Has the government set a wrong precedent by allowing the Faizabad sit-in to continue?
The pleading of Federal Minister for Religious Affairs Sardar Yousaf, the warnings and deadlines of Interior Minister Ahsan Iqbal, the hard-hitting statement of Senate Chairman Raza Rabbani, the order of the Islamabad High Court and the suo motu action of the Supreme Court have not worked to remove a few thousand protesters of religious parties at Faizabad in Islamabad -- or at least till the filing of this report on Thursday.
These protesters -- representing the Tehreek-e-Khatm-e-Nabuwwat, Tehreek-e-Labaik Ya Rasool Allah (TLY) and the Sunni Tehreek Pakistan (ST) -- overstepped the red line on Wednesday by manhandling 12 policemen and FC personnel by stone pelting and two photojournalists by snatching their cameras. Yet nobody dared to apprehend them despite the presence of thousands of law enforcers.
They have made themselves quite comfortable at the protest site with blankets, food, tea, dry fruits… While they keep themselves cozy at what looks like a camping site, the regular commuters between Rawalpindi and Islamabad face immense difficulties as their routine to workplace and back has been drastically disrupted.
During a Supreme Court hearing on Thursday, Justice Qazi Faez Isa shared the anger of people suffering because of this prolong standoff between the state and the protesters. He even asked the government why it did not block the news of dharna on social media.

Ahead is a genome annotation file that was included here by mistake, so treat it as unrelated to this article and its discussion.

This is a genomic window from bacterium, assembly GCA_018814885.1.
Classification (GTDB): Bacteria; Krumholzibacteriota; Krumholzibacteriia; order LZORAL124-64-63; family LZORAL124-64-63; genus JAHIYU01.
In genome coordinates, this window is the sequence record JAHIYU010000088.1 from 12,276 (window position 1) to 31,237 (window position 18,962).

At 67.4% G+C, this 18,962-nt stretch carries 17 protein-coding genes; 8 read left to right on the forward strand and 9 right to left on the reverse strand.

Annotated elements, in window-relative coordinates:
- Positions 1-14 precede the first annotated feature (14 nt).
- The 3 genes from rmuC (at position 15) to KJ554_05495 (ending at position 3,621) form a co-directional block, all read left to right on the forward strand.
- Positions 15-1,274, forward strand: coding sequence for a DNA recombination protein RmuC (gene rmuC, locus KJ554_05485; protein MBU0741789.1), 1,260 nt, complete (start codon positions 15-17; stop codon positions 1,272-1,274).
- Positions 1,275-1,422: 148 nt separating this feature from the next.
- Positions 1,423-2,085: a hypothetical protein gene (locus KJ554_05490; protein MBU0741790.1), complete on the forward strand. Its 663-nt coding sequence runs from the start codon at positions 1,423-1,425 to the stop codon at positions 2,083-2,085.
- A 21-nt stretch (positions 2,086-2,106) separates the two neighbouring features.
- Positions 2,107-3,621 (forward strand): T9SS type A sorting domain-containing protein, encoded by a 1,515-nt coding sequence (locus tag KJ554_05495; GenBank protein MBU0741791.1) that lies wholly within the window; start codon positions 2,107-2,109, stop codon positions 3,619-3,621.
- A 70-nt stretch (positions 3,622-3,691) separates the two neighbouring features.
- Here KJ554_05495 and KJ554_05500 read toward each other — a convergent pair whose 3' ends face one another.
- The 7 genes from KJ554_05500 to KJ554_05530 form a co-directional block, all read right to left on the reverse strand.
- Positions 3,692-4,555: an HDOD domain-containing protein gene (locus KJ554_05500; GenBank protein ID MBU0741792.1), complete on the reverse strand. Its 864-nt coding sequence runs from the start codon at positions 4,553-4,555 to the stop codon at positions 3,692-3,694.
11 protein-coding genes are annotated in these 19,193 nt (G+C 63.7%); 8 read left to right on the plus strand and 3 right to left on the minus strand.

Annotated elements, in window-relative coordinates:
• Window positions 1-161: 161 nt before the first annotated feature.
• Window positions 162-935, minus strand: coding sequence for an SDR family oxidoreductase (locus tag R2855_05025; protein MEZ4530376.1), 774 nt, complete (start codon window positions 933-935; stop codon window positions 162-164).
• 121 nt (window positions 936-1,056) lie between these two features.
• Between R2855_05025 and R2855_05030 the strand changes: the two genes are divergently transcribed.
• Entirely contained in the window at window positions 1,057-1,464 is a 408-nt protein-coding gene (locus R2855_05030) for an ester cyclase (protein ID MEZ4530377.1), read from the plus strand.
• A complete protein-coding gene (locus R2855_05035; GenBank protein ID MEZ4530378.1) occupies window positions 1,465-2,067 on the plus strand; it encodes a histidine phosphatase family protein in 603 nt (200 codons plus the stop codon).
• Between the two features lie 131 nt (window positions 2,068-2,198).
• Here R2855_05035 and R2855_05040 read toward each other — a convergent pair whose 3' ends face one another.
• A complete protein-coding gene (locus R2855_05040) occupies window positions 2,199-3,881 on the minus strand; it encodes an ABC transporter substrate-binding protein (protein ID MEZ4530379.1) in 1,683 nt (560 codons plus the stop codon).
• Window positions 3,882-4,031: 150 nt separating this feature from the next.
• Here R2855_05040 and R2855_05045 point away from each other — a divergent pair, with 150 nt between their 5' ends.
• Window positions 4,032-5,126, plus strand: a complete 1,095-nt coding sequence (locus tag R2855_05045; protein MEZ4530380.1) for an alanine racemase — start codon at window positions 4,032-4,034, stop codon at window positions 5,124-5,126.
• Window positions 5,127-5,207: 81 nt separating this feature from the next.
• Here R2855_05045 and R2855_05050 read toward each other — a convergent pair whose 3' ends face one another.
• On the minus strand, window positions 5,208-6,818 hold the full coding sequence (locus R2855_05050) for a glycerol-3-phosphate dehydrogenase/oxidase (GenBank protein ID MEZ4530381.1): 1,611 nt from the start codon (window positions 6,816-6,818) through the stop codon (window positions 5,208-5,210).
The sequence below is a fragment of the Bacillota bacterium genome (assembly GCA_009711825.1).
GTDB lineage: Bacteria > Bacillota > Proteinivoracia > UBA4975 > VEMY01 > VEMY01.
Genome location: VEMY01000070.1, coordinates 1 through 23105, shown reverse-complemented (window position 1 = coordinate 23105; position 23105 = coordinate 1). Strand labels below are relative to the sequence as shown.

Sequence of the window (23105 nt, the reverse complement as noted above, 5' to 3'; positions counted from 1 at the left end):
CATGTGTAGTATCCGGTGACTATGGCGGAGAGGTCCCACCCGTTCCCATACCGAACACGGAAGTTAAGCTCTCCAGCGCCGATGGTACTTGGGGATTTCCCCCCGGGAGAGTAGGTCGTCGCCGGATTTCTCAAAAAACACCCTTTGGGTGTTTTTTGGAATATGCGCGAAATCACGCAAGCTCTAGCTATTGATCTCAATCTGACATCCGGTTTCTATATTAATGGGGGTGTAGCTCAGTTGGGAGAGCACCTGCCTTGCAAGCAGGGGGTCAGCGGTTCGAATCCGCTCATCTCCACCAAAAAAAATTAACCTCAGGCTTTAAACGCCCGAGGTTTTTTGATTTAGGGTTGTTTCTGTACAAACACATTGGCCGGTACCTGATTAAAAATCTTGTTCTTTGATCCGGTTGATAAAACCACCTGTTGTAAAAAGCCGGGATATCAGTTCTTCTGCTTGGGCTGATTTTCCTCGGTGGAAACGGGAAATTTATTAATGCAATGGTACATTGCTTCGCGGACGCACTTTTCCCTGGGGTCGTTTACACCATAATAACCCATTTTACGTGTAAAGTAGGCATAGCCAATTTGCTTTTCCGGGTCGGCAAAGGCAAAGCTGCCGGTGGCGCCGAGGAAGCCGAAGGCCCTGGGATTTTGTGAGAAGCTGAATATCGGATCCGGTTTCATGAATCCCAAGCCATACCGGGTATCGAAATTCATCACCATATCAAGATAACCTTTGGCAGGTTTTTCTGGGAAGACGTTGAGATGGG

The honourable judge also came hard on the intelligence agencies, asking who is funding the sit-in and who is providing them food. He expressed dissatisfaction over the reports submitted in the court by the IB and the ISI, noting a mediaperson perhaps know more than the intelligence personnel. He warned if the situation was not brought under control, the country’s major decisions would be taken on the streets of the country.
Such warnings seem to have fallen on deaf ears and the state seems to be appeasing the clerics. The more space the state cedes to the religious right, the bigger they grow in size and influence. Z.A. Bhutto did everything in his power to appease the clerics but in the end he was ousted because of an agitation that was mainly led by the religious right and backed by the powers that be. The government’s offer to send Law Minister Zahid Hamid on leave was unacceptable to the clerics who want nothing short of his resignation, and a strict action against those behind the amendment to the Khatm-i-Nabuwwat oath in the Elections Act 2017, which, to them, it "is not a mistake but a conspiracy".
"We think that it was a well-thought-out conspiracy, and want those responsible for it to be punished. If the government’s five-member committee comes up with the offer of the minister’s resignation then we will hold talks. Nothing short of [the minister’s] resignation will be acceptable. If the investigations prove him to be innocent, he can take his job back," says Pir Ejaz Shah, Spokesman Labaik Ya Rasool Allah, continuing that it is a serious matter. "A matter that is close to the heart of 200 million people of this country."
The Faizabad protest has provided an excuse to other religious organisations to do politics on the issue. Deobandi clerics, whose very existence is hated by Maulana Khadim Hussain Rizvi, have also thrown their support behind the firebrand orator. A meeting of Deobandi clerics in Karachi recently endorsed the same demands. The Shuhada Foundation of Laal Masjid has also extended its support for the protesters.
So, what do we know about Khadim Hussain Rizvi, the man who has held the federal capital hostage?
Chief of Tehreek Labaik Ya Rasool Khadim Rizvi, shot to fame after making fiery speeches in favour of Mumtaz Qadri. Hailing from a small village of Attock, he moved to Lahore decades ago, according to sources. He studied at a Barelvi seminary, Jamia Nizami. After graduating from there, he started teaching at the same religious institution. He later also joined Makki Masjid near Data Darbar as Khateeb of the Auqaf Department. He was sacked for making speeches in favour of Mumtaz Qadri.